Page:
Employee training remains the best first line of defense against cybersecurity breaches

If there is one lesson to be learned from the recent mass spate of security breaches, particularly those involving ransomware, it is this: adequate training for personnel can dramatically decrease the likelihood of a successful attack on a business. 

Unfortunately, as borne out by the recent attacks, businesses are continuously failing to adequately train their personnel.  It is incomprehensible that businesses are overlooking this key component of their security programs.  Yet they continue to do so.

Effective security requires a unified approach.  Appropriate technology and well-written policies are critical.  But, they cannot provide the entire solution.  Recent studies have shown that it is the human element that is at the heart of most security incidents.  Just last year, Verizon reported that the human element continues to be the weakest link in information security.  They cite recent examples of breaches in the healthcare industry as highlighting the need for better training.  This should not come as news to anyone involved in the information security industry.  In my experience, it is the failure to provide employees with appropriate and ongoing training that creates conditions ripe for a security incident.

On the other hand, businesses willingly spend thousands of dollars purchasing and deploying sophisticated information security technology.  They spend similar amounts developing security policies, information-handling requirements and related documentation.  But, when it comes to personnel training, we see a minimal attempt to provide basic training at the time of hire and just a lunch-room poster or two aimed at “security awareness.”  Such an approach is grossly inadequate.  This is not to say some businesses aren’t on top of the training issue, but many clearly fall short.

Top cybersecurity training tips and best practices:

  • Inform personnel about exactly what your data is and where it is located. Train them on how to securely create, access and destroy data.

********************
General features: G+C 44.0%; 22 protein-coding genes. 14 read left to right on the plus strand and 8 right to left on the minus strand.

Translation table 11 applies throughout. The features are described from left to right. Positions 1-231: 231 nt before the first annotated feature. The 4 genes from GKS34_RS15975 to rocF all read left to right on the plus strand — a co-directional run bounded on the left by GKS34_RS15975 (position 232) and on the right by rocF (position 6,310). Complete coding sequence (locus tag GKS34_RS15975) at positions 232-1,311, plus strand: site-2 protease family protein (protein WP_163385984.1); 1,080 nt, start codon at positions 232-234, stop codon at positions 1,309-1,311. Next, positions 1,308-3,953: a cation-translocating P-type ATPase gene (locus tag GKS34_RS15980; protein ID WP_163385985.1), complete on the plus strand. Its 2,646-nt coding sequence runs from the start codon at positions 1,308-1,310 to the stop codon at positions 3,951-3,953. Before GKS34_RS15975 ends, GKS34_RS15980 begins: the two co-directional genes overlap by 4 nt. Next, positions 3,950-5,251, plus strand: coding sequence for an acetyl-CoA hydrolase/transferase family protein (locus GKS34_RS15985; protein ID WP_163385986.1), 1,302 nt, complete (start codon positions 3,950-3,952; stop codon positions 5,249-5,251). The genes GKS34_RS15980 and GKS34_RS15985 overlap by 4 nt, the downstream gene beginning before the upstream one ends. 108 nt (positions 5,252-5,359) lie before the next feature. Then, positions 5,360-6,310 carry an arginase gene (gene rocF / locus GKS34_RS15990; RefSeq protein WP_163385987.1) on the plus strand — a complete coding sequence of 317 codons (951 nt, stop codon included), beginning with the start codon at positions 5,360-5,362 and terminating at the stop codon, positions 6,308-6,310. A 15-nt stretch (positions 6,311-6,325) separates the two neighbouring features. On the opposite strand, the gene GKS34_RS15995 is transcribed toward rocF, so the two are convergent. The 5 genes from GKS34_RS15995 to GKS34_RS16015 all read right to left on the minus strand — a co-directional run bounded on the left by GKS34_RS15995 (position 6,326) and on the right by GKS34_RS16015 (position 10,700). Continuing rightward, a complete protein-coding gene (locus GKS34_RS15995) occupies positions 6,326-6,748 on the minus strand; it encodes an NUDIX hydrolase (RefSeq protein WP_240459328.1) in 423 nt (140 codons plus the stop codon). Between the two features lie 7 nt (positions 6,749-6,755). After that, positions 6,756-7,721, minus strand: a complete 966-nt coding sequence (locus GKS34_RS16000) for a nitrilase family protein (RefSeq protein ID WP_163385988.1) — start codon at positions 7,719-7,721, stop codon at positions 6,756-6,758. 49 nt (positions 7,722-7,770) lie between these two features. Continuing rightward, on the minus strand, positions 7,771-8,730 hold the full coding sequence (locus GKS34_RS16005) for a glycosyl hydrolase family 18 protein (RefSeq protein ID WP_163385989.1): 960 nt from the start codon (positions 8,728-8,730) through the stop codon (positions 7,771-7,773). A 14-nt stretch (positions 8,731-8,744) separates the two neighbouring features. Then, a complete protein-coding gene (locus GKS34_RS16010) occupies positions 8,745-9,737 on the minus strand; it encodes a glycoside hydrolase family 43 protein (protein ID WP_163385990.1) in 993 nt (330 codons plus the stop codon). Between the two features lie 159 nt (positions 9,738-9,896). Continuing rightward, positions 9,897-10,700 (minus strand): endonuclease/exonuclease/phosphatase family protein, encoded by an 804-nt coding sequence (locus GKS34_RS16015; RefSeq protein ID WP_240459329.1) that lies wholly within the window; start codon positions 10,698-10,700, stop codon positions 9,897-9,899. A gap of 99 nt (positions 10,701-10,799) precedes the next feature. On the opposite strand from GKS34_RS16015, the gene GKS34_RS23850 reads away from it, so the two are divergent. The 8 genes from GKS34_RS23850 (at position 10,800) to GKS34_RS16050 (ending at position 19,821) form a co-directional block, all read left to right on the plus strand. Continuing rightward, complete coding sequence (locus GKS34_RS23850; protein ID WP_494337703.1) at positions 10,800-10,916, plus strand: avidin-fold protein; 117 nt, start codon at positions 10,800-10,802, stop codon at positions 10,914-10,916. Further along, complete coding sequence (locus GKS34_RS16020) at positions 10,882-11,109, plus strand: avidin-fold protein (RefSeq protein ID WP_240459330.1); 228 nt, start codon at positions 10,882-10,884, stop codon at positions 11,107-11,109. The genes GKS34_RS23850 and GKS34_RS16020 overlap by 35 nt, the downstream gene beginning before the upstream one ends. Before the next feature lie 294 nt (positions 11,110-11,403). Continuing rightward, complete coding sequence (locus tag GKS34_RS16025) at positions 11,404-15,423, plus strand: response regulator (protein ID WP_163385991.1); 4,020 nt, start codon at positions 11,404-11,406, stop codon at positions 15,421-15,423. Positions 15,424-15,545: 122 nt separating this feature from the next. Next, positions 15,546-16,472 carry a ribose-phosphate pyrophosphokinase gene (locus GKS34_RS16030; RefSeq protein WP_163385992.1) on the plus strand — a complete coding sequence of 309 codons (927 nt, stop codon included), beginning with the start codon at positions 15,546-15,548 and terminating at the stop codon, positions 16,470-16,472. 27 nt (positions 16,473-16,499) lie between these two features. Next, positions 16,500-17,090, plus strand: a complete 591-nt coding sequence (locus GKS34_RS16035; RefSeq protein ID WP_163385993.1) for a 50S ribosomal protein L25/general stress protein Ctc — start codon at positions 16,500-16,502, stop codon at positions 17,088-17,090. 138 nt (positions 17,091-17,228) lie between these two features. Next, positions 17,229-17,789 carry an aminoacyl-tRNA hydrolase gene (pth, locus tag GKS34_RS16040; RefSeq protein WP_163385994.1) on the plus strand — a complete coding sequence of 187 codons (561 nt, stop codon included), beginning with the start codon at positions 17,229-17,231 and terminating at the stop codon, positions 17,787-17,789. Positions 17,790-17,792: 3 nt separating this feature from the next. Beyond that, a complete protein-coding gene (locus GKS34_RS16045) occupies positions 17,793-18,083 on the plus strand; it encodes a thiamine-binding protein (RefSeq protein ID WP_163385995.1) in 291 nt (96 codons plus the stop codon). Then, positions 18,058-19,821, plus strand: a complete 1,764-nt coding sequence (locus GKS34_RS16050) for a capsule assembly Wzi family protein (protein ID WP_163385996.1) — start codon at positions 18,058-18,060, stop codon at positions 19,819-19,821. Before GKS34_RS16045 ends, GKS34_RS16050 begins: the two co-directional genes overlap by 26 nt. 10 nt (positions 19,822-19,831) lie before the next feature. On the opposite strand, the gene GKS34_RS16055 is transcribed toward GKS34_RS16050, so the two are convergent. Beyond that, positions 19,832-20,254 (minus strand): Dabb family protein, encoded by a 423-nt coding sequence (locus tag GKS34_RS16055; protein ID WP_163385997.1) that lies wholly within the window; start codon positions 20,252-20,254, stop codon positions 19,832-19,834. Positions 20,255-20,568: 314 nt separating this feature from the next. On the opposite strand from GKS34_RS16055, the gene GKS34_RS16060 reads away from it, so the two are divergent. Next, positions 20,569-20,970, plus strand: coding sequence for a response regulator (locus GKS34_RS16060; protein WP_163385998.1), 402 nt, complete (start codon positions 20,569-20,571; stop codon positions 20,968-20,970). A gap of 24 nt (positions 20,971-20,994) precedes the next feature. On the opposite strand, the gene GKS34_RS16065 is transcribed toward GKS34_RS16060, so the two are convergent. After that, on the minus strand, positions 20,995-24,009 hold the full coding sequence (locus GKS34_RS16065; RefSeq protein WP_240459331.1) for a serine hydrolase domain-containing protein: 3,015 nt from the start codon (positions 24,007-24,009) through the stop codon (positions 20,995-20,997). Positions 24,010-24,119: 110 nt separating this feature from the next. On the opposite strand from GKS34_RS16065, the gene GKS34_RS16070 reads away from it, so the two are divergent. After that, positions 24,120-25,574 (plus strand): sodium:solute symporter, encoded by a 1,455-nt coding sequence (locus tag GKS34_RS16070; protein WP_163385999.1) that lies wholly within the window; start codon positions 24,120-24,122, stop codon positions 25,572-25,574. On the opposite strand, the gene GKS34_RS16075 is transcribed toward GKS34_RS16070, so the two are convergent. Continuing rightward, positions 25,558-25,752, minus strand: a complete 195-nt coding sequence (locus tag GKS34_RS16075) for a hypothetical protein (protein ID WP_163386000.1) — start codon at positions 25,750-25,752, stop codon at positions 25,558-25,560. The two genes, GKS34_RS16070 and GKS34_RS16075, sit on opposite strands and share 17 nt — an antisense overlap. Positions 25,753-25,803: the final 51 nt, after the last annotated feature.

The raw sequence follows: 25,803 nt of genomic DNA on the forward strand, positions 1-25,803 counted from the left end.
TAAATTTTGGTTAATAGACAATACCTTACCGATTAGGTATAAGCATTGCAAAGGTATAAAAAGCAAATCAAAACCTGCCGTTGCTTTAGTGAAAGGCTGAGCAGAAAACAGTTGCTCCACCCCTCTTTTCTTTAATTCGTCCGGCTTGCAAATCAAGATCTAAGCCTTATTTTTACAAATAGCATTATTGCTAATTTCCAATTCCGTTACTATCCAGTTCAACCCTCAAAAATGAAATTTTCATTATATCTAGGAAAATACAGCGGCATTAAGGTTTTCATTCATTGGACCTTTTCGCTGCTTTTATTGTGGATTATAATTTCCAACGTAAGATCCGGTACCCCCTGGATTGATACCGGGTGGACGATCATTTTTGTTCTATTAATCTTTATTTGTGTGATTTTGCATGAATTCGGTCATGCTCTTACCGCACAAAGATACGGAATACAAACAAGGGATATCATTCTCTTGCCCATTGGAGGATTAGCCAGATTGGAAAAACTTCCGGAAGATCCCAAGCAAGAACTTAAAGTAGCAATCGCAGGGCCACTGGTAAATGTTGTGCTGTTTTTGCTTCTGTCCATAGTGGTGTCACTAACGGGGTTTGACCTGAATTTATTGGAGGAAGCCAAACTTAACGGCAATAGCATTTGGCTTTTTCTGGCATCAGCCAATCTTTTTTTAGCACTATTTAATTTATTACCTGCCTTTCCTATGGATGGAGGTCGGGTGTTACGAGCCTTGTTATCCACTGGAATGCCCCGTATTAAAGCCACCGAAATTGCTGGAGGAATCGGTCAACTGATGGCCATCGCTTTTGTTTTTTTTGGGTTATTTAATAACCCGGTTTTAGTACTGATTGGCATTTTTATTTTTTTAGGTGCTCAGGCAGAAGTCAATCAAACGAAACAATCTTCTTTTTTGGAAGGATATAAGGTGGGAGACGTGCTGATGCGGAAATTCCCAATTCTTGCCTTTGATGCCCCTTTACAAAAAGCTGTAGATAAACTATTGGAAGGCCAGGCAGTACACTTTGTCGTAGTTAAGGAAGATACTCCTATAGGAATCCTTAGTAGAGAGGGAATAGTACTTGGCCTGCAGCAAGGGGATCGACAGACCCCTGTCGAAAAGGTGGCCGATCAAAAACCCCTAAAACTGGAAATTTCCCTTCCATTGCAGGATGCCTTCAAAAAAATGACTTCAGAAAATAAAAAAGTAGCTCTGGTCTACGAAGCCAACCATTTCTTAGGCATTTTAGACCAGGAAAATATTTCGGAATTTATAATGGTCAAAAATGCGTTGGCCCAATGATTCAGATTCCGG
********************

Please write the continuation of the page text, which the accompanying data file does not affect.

• Regularly review abnormal technology behavior and encourage personnel to report concerns/ask questions.
  • Don’t allow personnel to download or install unauthorized/unapproved software or applications, including encryption software, remote-access, backup or other similar software.
  • Ensure personnel understand that no public email or messaging service is secure. For example, avoid sending sensitive information through unsecured email, texts, social media or other communications, and don’t allow them to forward internal email and documents to a personal email address or download to personal devices. Be cautious of emails and PDFs that appear suspicious.
  • Teach them the ways of the internet, such as ensuring a website’s address begins with “https” (not “http”) before submitting information through it, and reiterating that there is no “delete” on the internet – the internet is forever.
  • Tell personnel to beware of requests from smartphone applications to access personal data, which can be used for analyzation and sold to others. Ensure they are mindful of backup applications that consistently run on personal devices, which can make copies of sensitive information and store them online.
  • Never allow a third party to use a workstation or access your systems and data without supervision and appropriate contractual protections. For example, consider removing encrypted data on a personal device before allowing the third party to access it. Securely remove data from a device if you are selling or disposing of it.

Proper training of personnel has several advantages.  Foremost among them are the reduction of incidents and the ability of the company to demonstrate it has acted diligently to protect its information and, if applicable, the information of its customers.  This last point bears a further comment.

In the event of a compromise of security, one of the key questions courts and regulators, such as the Federal Trade Commission, will ask is, “Did the business do what is reasonable under the circumstances to secure its information?”  We all know it is generally impossible to secure information.  Breaches of even the most secure systems can occur.  Just ask the National Security Agency and the U.S. Department of Defense.

The question, however, is whether the business that has experienced a breach did everything that was reasonable under the circumstances to prevent the breach.  Obviously, what is “reasonable” will change over time.  But, the constants are (1) appropriate technology, (2) relevant policies and (3) proper education of personnel.  Businesses that address the first two constants but not the last are opening themselves up to potential claims they failed to act reasonably in protecting their information.

To many businesses, the idea of ongoing training about current and future security issues is just not on their radar screen.  This must change.  Money must be allocated to ensure this single greatest source of security compromises is addressed.  I have seen this work in businesses that have implemented more rigorous training for their personnel.  They have been able to achieve far greater security and have significantly fewer incidents.  Other businesses should follow suit.

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